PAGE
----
Their extensive menu consists of the usual Chinese fare and flavors, chow mein, fried rice, Mongolian beef, General Tao’s Chicken, with a number of dishes I hadn’t seen before. Snow White chicken. Palace beef. Yu Hsiang pork. They also have a couple of dinner combos that give you a choice of soup, entrée and a couple egg rolls. Their prices are on par with other Chinese restaurants in the neighborhood.

The Service:

Our server was a friendly, older Chinese woman who asked after us during each stage of the meal. When we started to order egg rolls and two entrees, she quickly suggested we order the Citron Dinner combo for a better deal. We were even able to use the entrée J wanted, which wasn’t included in the choice of entrée, as part of the combo.

At the end of the meal, she insisted on boxing everything left for us to take home. Even the items we really didn’t want. She had such a grandmotherly manner in the style of “If you don’t clear your plates, you WILL take what is left home” that neither of us could refuse.

The Drink:

Water and a huge pot of molten Green Tea.

The Food:

Our meal stared with an enormous bowl of Hot and Sour Soup. The soup was quite spicy, more warm than burning, with a tangy, vinegar after flavor. A great number of firm tofu pieces floated in the broth with scallions, peas and little bits of corn. Pretty good but way too much for just the two of us.

Next came two very hot Egg Rolls with an orange based dipping sauce. Since I have sensitivity to oranges, I dipped my egg roll in soy sauce. It was pretty good. Crisp on the outside without being greasy. Lighter than many egg rolls I’ve had. The vegetables inside did taste a bit flat, though.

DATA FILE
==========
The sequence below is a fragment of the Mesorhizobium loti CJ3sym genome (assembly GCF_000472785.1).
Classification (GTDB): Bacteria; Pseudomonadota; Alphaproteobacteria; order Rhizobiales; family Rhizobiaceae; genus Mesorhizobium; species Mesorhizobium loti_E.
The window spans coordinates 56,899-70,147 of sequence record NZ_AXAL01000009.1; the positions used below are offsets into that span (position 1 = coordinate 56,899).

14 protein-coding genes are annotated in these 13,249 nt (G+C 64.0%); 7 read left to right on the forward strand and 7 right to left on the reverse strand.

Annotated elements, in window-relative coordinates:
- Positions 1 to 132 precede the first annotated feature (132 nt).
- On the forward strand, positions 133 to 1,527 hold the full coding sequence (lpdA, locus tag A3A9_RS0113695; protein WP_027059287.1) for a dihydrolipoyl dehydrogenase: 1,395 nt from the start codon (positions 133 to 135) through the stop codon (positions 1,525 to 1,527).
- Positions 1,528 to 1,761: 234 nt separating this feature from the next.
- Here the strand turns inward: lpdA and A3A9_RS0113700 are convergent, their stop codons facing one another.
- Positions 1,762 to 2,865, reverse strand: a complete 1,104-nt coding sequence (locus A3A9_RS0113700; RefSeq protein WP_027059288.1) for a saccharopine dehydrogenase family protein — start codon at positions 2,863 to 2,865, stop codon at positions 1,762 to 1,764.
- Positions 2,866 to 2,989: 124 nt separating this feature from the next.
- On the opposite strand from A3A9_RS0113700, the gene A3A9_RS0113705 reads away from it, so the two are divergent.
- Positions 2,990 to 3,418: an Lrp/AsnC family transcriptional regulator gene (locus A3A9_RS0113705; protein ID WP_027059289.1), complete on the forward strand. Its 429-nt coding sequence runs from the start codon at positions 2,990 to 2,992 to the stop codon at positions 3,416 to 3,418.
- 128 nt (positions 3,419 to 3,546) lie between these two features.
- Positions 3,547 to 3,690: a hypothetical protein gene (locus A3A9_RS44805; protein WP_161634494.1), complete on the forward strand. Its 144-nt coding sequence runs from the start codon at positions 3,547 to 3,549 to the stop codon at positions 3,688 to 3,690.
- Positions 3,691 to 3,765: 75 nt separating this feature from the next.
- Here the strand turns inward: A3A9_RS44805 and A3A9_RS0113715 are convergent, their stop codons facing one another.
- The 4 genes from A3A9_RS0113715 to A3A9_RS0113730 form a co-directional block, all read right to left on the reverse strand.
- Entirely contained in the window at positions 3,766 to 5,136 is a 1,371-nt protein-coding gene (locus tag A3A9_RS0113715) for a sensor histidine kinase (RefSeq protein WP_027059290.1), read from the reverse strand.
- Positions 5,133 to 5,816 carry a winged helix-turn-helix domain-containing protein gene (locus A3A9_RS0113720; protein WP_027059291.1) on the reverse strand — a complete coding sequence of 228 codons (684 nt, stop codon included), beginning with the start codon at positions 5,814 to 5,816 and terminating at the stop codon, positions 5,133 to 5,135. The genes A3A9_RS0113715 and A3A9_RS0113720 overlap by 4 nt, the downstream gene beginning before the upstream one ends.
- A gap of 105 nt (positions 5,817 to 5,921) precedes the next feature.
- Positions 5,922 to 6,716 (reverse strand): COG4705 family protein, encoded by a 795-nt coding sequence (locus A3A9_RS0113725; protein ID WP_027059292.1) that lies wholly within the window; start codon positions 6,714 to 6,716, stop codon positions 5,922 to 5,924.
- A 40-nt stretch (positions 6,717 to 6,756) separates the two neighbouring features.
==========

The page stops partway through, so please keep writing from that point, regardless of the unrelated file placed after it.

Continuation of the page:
For my entrée I chose the Salted Pepper Chicken with green pepper, onion, garlic and no sauce. The batter-fried chunks of chicken were flavorful and surprisingly moist considering the crunchiness of the exterior. I’ve had other entrees cooked in a similar style that were dry yet pretty greasy. I can easily imagine how well this style of chicken would hold up to a sweet and sour or General Tao’s sauce. The peppers and onions, wok fried in a savory and delicious mix of garlic and pepper, held onto their natural crispness without getting mushy. All in all, a really good entrée.

J ordered the Braised Tofu with Beef, pea pods, corn, cabbage and carrots. The braised tofu had a nice springy texture with just a touch of pan-fried flavor. Otherwise this entrée was not as good as my chicken. The chewy beef and mushy vegetables were drenched in a bland sauce that needed something … garlic, pepper, salt, or some sort of spice … to give it definition.

The Price:

2 Citron Dinner Combos: 12.35 ea

The Verdict:

I’m finding Ballard Mandarin hard to review. On the one hand, the food was mostly good other than the need for a bit more flavor in J’s entrée. The salted pepper chicken was exceptional. Frankly, it was far less greasy than the Chinese food we’ve gotten at Louie’s. J, who is originally from Pittsburgh, described Ballard Mandarin as reminiscent of an East coast Chinese restaurant with less grease and MSG.

On the other hand, the restaurant itself was off putting. The dining room was plain, a bit worn and kind of dirty. Worn benches. Greasy windows. It was sort of off putting to be honest. If we go back, we’ll get our meal to go.

I have a feeling that, while the food is better at Ballard Mandarin, the convenience of Louie’s to our apartment will cause us to skip going back anytime soon. It may be one of those places we go back to every once in a while, whenever the memory of the salted pepper chicken brings it to mind.

Louie’s Cuisine of China – 1/30/2001


Location: 5100 15th Ave NW

Hours: Mon-Thurs: 11:30-11

Fri: 11:30-12

Sat: 4-12

Sun: 3-10

According to my mom, when my family visited Seattle in 1978 from Texas, my great-aunt, Stella, took us to Louie’s Cuisine of China for what was, as far as I remember, my first taste of Chinese food. I doubt it has changed very much in the intervening 33 years.